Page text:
Nutrition of patients with severe neurologic impairment

  • Anija Orel
  • Matjaž Homan
  • Rok Blagus
  • Evgen Benedik
  • Rok Orel
  • Nataša Fidler Mis


Introduction: Commercial enteral formulas are generally recommended for gastrostomy feeding in patients with severe neurologic impairment. However, pureed food diets are still widely used and even gaining popularity among certain groups. We tried to compare the effectiveness of gastrostomy feeding for treatment of severe malnutrition with either enteral formulas or pureed feeds.

Materials and methods: A 6-month nutritional intervention was made with 37 malnourished children, adolescents and young adults (2-26 years old) with severe neurologic impairment (GMFCS grade V). The individual needs were calculated. Participants were fed by gastrostomy with either enteral formulas (n = 17) or pureed food (n = 20). Measurements to assess nutritional status were made at the beginning and at the end of intervention.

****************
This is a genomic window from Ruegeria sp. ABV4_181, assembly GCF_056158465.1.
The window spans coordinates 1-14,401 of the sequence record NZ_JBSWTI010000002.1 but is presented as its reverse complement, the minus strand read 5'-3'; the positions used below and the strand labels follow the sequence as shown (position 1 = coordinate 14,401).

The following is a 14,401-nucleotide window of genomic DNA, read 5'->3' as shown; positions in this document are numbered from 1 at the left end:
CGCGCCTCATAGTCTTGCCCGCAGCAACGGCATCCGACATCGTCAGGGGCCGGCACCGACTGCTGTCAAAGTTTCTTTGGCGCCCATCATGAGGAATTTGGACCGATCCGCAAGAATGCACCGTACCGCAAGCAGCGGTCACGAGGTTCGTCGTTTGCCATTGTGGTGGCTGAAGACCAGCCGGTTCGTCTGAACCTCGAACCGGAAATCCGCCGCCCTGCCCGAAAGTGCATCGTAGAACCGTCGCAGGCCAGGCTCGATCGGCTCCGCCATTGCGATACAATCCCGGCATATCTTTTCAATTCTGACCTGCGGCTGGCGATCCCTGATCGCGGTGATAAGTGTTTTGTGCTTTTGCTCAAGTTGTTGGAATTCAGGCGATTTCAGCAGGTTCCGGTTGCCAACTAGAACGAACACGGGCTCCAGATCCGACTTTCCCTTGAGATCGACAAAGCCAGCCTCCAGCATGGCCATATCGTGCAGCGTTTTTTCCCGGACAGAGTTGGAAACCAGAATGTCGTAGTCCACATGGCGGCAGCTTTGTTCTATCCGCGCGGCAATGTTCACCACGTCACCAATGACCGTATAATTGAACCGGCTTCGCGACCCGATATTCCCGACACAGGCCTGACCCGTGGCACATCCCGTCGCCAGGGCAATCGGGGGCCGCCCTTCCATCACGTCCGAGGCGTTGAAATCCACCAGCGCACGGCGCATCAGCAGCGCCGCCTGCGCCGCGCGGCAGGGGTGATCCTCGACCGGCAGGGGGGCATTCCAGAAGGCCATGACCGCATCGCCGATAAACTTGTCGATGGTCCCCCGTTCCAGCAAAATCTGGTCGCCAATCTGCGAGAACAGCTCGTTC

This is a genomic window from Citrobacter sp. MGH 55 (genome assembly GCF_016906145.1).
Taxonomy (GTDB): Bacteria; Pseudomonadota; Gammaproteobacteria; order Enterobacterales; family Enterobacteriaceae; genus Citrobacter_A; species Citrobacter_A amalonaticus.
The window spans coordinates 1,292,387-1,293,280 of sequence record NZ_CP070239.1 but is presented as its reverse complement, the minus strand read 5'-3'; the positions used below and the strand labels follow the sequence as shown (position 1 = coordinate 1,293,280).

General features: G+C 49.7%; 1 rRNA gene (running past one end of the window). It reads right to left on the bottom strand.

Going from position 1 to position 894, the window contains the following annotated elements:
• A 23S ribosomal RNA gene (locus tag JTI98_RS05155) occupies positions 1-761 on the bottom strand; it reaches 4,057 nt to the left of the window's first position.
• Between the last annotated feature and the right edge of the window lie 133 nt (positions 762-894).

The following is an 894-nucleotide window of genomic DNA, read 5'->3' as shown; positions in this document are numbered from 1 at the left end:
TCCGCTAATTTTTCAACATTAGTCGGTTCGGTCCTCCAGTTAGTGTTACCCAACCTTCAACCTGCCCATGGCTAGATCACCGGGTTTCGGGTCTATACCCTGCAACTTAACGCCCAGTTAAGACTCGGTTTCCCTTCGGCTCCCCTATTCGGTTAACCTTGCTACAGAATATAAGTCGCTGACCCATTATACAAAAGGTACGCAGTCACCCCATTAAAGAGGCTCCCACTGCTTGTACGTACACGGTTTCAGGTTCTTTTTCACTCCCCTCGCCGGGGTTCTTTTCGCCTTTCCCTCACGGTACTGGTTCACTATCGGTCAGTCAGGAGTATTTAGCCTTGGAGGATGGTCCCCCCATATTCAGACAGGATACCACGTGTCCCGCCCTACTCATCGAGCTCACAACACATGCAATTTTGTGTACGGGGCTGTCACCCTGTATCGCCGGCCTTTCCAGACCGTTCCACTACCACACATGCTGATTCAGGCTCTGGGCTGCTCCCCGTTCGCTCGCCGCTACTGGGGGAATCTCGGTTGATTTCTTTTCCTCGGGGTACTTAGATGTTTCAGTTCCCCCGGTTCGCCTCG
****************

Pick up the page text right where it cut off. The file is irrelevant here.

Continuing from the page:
Results: The Z scores for weight-for-age and for the body-mass index  increased more in enteral formula than in pureed food  group (2.07 vs. 0.70, p = 0.0012; and 3.75 vs. 0.63, p = 0.0014, respectively). Fat mass index increased more in enteral formula than in pureed food group (1.12 kg/m2 vs. 0.38 kg/m2; p = 0.0012). Patients in the enteral formula group showed increase in lean body mass expressed as fat-free mass index  (0.70 kg/m2), while those in pureed food group did not (-0.06 kg/m2) (p = 0.0487).

Discussion:  The results suggest that even professionally planned pureed food diet is less effective than commercial enteral formula for nutritional rehabilitation of malnourished patients with severe neurologic impairment. However, larger and if possible randomised clinical studies should be made to confirm our findings.

Key words: malnutrition, severe neurologic impairment, gastrostomy, enteral formula, pureed food


How to Cite
Orel, A., Homan, M., Blagus, R., Benedik, E., Orel, R., & Fidler Mis, N. (2018). Nutrition of patients with severe neurologic impairment. Radiology and Oncology, 52(1). Retrieved from
Clinical oncology